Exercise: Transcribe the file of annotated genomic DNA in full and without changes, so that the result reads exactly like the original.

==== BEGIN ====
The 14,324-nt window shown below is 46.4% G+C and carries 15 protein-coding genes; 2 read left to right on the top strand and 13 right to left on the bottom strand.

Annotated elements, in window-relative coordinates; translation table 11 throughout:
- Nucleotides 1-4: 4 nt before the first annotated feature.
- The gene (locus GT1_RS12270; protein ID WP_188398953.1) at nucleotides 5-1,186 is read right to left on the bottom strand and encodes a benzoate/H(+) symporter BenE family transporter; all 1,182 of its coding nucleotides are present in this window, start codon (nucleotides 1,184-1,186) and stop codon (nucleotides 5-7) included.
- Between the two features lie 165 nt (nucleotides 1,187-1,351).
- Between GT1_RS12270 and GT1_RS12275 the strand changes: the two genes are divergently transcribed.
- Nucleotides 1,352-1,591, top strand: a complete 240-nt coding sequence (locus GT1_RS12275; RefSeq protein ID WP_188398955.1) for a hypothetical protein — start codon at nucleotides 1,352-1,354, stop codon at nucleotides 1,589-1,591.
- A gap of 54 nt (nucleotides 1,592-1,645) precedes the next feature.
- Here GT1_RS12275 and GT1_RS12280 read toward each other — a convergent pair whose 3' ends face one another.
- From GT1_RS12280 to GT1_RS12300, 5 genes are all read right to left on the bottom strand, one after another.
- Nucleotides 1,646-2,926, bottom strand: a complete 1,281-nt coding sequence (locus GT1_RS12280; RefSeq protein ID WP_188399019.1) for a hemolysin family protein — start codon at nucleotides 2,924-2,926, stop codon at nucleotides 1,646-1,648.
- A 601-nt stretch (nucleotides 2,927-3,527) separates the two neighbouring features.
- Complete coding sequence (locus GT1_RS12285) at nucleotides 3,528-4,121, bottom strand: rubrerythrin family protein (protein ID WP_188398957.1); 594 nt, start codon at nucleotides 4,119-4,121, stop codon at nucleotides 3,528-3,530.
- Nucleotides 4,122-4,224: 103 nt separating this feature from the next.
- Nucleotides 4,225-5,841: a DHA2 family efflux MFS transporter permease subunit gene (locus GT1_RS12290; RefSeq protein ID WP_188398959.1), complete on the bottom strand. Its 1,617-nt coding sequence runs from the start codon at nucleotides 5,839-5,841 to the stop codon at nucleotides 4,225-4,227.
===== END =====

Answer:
The 14,324-nt window shown below is 46.4% G+C and carries 15 protein-coding genes; 2 read left to right on the top strand and 13 right to left on the bottom strand.

Annotated elements, in window-relative coordinates; translation table 11 throughout:
- Nucleotides 1-4: 4 nt before the first annotated feature.
- The gene (locus GT1_RS12270; protein ID WP_188398953.1) at nucleotides 5-1,186 is read right to left on the bottom strand and encodes a benzoate/H(+) symporter BenE family transporter; all 1,182 of its coding nucleotides are present in this window, start codon (nucleotides 1,184-1,186) and stop codon (nucleotides 5-7) included.
- Between the two features lie 165 nt (nucleotides 1,187-1,351).
- Between GT1_RS12270 and GT1_RS12275 the strand changes: the two genes are divergently transcribed.
- Nucleotides 1,352-1,591, top strand: a complete 240-nt coding sequence (locus GT1_RS12275; RefSeq protein ID WP_188398955.1) for a hypothetical protein — start codon at nucleotides 1,352-1,354, stop codon at nucleotides 1,589-1,591.
- A gap of 54 nt (nucleotides 1,592-1,645) precedes the next feature.
- Here GT1_RS12275 and GT1_RS12280 read toward each other — a convergent pair whose 3' ends face one another.
- From GT1_RS12280 to GT1_RS12300, 5 genes are all read right to left on the bottom strand, one after another.
- Nucleotides 1,646-2,926, bottom strand: a complete 1,281-nt coding sequence (locus GT1_RS12280; RefSeq protein ID WP_188399019.1) for a hemolysin family protein — start codon at nucleotides 2,924-2,926, stop codon at nucleotides 1,646-1,648.
- A 601-nt stretch (nucleotides 2,927-3,527) separates the two neighbouring features.
- Complete coding sequence (locus GT1_RS12285) at nucleotides 3,528-4,121, bottom strand: rubrerythrin family protein (protein ID WP_188398957.1); 594 nt, start codon at nucleotides 4,119-4,121, stop codon at nucleotides 3,528-3,530.
- Nucleotides 4,122-4,224: 103 nt separating this feature from the next.
- Nucleotides 4,225-5,841: a DHA2 family efflux MFS transporter permease subunit gene (locus GT1_RS12290; RefSeq protein ID WP_188398959.1), complete on the bottom strand. Its 1,617-nt coding sequence runs from the start codon at nucleotides 5,839-5,841 to the stop codon at nucleotides 4,225-4,227.